Describing a process is not as difficult as it may seem.
Some things which make describing a process particularly ‘stress free’ are:
- you can use Present Simple throughout – you don’t need to worry about tenses
- there are clear stages – you don’t need to worry about analyzing numbers and percentages etc
- the diagram usually provides the vocabulary that you need
But you need to be careful about a few things, as I will outline below.
Describing a process: checklist
- If possible, try not to use too many of the words from the Task – try to paraphrase them or use appropriate synonyms wherever possible
- If you’re not sure whether your synonym is correct, just use the word from the text.
- Use the Passive tense (see tips below)
- Remember that you don’t always need the Passive tense (‘the turbine produces hot gases’)
- Review when to use uncountable and countable nouns (‘the coal IS carried’ or ‘the bags ARE carried’)
- Use a range of linking words – try not to over-use ‘After that…’
Linking words for describing a process
Look at the model for more suggestions of linking words:
- First of all
- After that
- At the next stage,
- Following that,
You can also link with relative pronouns e.g. where it is burned, to which oxygen is added.
Always remember the OVERALL statement – find something to comment on that sums up the process e.g. it’s a complex process involving a number of stages, or it’s divided into two main stages.
Click here for an updated version of this lesson: How To Describe a Process in 5 Easy Steps
How to use Passive verbs for a process
Look at the passive verbs that I’ve adapted from the model answer:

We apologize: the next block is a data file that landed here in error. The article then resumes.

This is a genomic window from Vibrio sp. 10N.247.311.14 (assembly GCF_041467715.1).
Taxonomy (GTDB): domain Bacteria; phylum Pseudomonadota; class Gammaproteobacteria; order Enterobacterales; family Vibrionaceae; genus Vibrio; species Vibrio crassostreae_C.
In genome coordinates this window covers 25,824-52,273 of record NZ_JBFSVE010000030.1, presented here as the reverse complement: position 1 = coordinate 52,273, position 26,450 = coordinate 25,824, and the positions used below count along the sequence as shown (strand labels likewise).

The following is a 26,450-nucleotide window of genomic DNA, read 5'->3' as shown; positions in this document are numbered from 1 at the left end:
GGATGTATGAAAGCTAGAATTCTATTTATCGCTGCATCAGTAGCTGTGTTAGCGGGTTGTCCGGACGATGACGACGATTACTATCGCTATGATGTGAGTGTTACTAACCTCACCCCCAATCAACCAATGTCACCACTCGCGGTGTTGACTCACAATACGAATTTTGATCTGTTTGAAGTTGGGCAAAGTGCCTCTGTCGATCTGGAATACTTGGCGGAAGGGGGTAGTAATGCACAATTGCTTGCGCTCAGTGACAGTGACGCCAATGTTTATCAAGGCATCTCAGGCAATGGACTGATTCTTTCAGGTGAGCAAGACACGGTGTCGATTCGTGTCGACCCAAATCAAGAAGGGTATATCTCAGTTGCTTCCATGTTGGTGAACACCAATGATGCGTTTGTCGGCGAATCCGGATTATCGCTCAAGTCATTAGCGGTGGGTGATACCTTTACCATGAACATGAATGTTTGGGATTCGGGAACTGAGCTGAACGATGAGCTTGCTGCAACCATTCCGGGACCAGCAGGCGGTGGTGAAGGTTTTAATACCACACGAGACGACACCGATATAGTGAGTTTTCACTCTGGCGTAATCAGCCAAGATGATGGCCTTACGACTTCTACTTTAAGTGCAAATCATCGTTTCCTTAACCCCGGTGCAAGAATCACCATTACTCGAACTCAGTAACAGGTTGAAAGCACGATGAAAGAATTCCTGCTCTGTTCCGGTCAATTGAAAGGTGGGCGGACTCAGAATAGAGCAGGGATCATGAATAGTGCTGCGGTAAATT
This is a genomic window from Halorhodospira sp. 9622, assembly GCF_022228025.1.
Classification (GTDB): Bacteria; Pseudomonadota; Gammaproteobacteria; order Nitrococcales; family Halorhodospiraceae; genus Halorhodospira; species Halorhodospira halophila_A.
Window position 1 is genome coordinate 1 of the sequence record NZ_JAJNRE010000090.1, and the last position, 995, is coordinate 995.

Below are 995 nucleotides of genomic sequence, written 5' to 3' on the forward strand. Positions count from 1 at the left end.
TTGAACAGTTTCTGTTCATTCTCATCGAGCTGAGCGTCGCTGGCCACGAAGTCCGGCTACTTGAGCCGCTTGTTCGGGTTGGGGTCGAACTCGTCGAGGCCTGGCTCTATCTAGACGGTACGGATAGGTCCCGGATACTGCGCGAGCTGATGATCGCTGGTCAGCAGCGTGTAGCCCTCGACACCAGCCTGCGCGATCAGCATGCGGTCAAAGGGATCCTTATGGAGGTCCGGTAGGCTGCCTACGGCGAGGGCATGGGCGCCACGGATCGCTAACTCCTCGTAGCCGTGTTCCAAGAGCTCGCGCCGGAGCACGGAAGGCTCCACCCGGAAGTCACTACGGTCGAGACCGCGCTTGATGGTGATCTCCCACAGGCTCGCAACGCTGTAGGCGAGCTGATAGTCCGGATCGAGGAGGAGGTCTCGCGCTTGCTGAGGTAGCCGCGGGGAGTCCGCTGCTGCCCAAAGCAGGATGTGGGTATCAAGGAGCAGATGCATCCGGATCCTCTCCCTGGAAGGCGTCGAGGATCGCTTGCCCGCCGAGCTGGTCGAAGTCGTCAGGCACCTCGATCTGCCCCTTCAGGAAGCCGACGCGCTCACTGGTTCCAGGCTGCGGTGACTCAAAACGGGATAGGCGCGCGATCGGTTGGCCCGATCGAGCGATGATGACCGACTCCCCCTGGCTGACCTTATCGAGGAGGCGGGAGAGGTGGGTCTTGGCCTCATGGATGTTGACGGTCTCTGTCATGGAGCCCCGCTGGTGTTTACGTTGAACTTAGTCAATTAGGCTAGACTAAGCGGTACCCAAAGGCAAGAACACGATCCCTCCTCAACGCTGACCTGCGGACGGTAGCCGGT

- The coal is mined/taken out of the ground.
- The coal is hauled to the surface.
- The coal is carried along a conveyor belt to a power plant.
- The coal is burned in a large furnace.
- Oxygen is pumped into the furnace.
- Harmful substances are removed.
- The gas is used to drive a gas turbine
- Exhaust gases are piped to a generator.
- The heat is converted into steam.
- Flue gases are given off.
What do you notice about Passive verb constructions?
There are 3 parts and you have to make 3 decisions.
Decision 1: Singular or Plural?
Coal is mined.
[Thing] + be + 3rd form.
What happens if there are many things?
Gases are piped.
Gases are plural, so ‘is’ changes to ‘are’.
Decision 2: Past, Present or Future?
The process happens over and over again, on a regular basis. So it’s a habit. Choose the Present Tense of ‘be’ – either ‘is’ or ‘are’.
Decision 3: 3rd form – regular or irregular?
Look at the verbs we used in the sentences above:
mined, pumped, hauled, carried, burned, pumped removed, used, piped, converted
These verbs just need ‘ed’ at the end.
taken out, given off
These are irregular verbs, so you need to learn them.
An easier way to remember Passives.
Some teachers teach Passives as adjectives. How?
Think about how adjectives work e.g. ‘cold’
- I’m cold
- They’re cold
- It was cold
- We were cold
- It will be cold.
Now thing about an adjective ending in ‘ed’.
- I’m tired.
- They’re tired.
- He was tired.
- We were tired.
- You’ll be tired.
This is exactly how the Passive works (in fact, all adjectives ending in ‘ed’ are passive verbs, because you’re tired BY something).
You can see how this works with the passive here:
- It’s mined.
- They’re mined.
- It was mined.
- They were mined.
- It’ll be mined.
So you just need to change the ‘be’ verb according to number and tense, and the 3rd form always stays the same.
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